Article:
Both international migration and remittances, the money sent home by migrants, have become a significant source of income for poor households in developing countries. A study by Adams and Page (2005) found that remittances reduce the level, depth, and severity of poverty significantly in the developing world. Likewise, Yang and Martinez (2005) found that remittances in the Philippines reduce poverty in migrants’ origin households as well as find evidence of spillovers to households without migrant members.
Remittances are now three times the size of official development assistance (ODA). In 2011, according to World Bank estimates, remittances to developing countries exceeded $350 billion. AllAfrica reports that in 2010, African migrants sent $40 billion back to their home countries, more than ODA receipts, taking into account only formal flows. Informal flows of remittances are hard to trace and may very well be significantly higher. Nigeria's central bank reports $20 billion of remittance inflows every year – double the World Bank's estimates, according to AllAfrica.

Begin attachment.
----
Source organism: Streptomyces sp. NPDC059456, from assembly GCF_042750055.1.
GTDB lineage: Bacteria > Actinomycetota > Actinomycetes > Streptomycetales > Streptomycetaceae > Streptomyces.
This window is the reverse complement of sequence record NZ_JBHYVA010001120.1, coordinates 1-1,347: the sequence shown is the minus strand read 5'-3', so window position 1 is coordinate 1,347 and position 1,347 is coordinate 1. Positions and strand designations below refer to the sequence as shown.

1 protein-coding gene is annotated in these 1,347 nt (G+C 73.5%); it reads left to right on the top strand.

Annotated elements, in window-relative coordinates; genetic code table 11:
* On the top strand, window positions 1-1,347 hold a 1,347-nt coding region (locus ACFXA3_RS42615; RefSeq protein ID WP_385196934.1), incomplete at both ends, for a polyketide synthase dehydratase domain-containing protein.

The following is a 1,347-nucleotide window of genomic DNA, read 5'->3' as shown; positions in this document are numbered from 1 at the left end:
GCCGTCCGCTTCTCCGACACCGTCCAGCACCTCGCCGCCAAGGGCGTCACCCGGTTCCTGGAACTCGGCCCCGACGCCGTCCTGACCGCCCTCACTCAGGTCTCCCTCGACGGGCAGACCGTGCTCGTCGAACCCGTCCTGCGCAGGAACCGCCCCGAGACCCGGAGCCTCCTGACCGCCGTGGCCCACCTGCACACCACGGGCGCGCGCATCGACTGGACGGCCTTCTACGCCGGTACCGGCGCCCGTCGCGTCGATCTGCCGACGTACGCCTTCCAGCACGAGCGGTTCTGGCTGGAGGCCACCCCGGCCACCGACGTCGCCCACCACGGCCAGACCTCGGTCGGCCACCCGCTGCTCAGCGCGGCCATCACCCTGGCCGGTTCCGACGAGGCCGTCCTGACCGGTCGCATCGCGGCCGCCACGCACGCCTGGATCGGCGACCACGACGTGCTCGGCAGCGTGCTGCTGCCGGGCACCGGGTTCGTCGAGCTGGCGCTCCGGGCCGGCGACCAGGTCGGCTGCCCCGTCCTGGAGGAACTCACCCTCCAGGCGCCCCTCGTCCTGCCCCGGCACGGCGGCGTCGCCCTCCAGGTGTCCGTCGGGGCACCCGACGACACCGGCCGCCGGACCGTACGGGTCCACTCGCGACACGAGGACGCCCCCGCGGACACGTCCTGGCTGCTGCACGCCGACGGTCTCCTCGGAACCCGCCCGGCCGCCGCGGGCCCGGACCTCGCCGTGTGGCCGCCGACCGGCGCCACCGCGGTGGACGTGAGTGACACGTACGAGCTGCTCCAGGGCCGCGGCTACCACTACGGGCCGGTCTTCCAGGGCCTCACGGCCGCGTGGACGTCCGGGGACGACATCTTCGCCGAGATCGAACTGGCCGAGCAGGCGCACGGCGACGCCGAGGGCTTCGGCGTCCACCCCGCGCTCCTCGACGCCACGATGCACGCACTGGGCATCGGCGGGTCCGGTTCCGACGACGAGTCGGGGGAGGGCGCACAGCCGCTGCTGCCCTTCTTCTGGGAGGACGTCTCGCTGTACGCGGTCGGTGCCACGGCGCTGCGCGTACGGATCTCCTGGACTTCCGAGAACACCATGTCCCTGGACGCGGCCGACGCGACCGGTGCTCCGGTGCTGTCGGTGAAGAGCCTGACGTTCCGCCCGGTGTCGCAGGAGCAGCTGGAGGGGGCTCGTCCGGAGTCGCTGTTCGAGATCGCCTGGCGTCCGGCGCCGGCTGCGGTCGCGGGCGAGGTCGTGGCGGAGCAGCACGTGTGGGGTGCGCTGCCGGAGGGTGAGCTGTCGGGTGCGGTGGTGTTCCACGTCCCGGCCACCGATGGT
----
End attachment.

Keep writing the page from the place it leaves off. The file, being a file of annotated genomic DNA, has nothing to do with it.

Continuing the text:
While several studies have shown that remittances decrease poverty, a significant number of studies examining the effects of remittances on inequality suggest a negative association concluding that remittances tend to increase inequality. Brown and Jimenez (2007) found that remittances increase income inequality in Tonga and Fiji whereas McKenzie and Rapoport (2007) found that remittances increase education inequality among Mexican households. Also, there is disagreement over the effects of remittances on the pattern of household expenditure with some studies finding that remittances significantly affect the pattern of consumption expenditure and others not.
While more research needs to be done to understand the link between remittances, poverty, and inequality, there is no denying that remittances have become a very important income supplement for many poor households in developing countries, and the negative association between inequality and remittances shows the need for policies whereby the distribution of gains can flow through different channels.